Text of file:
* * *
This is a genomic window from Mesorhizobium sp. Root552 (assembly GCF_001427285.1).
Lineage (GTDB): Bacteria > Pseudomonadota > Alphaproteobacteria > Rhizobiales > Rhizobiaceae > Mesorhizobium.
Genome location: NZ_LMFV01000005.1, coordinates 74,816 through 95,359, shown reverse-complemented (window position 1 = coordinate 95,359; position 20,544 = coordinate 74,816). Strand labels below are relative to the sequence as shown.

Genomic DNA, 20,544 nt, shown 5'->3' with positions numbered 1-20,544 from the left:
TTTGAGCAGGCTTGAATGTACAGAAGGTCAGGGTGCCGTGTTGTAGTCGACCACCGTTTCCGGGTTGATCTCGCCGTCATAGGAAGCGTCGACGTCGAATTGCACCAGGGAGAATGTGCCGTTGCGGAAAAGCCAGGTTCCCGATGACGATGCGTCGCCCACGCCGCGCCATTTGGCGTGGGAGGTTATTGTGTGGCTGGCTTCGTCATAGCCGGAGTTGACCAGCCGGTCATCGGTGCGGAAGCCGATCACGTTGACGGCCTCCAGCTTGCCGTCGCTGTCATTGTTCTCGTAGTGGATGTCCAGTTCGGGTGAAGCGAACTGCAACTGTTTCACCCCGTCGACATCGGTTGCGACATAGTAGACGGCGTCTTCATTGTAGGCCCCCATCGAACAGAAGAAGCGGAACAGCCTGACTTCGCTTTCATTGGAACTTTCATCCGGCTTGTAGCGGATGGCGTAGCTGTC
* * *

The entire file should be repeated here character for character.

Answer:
This is a genomic window from Mesorhizobium sp. Root552 (assembly GCF_001427285.1).
Lineage (GTDB): Bacteria > Pseudomonadota > Alphaproteobacteria > Rhizobiales > Rhizobiaceae > Mesorhizobium.
Genome location: NZ_LMFV01000005.1, coordinates 74,816 through 95,359, shown reverse-complemented (window position 1 = coordinate 95,359; position 20,544 = coordinate 74,816). Strand labels below are relative to the sequence as shown.

Genomic DNA, 20,544 nt, shown 5'->3' with positions numbered 1-20,544 from the left:
TTTGAGCAGGCTTGAATGTACAGAAGGTCAGGGTGCCGTGTTGTAGTCGACCACCGTTTCCGGGTTGATCTCGCCGTCATAGGAAGCGTCGACGTCGAATTGCACCAGGGAGAATGTGCCGTTGCGGAAAAGCCAGGTTCCCGATGACGATGCGTCGCCCACGCCGCGCCATTTGGCGTGGGAGGTTATTGTGTGGCTGGCTTCGTCATAGCCGGAGTTGACCAGCCGGTCATCGGTGCGGAAGCCGATCACGTTGACGGCCTCCAGCTTGCCGTCGCTGTCATTGTTCTCGTAGTGGATGTCCAGTTCGGGTGAAGCGAACTGCAACTGTTTCACCCCGTCGACATCGGTTGCGACATAGTAGACGGCGTCTTCATTGTAGGCCCCCATCGAACAGAAGAAGCGGAACAGCCTGACTTCGCTTTCATTGGAACTTTCATCCGGCTTGTAGCGGATGGCGTAGCTGTC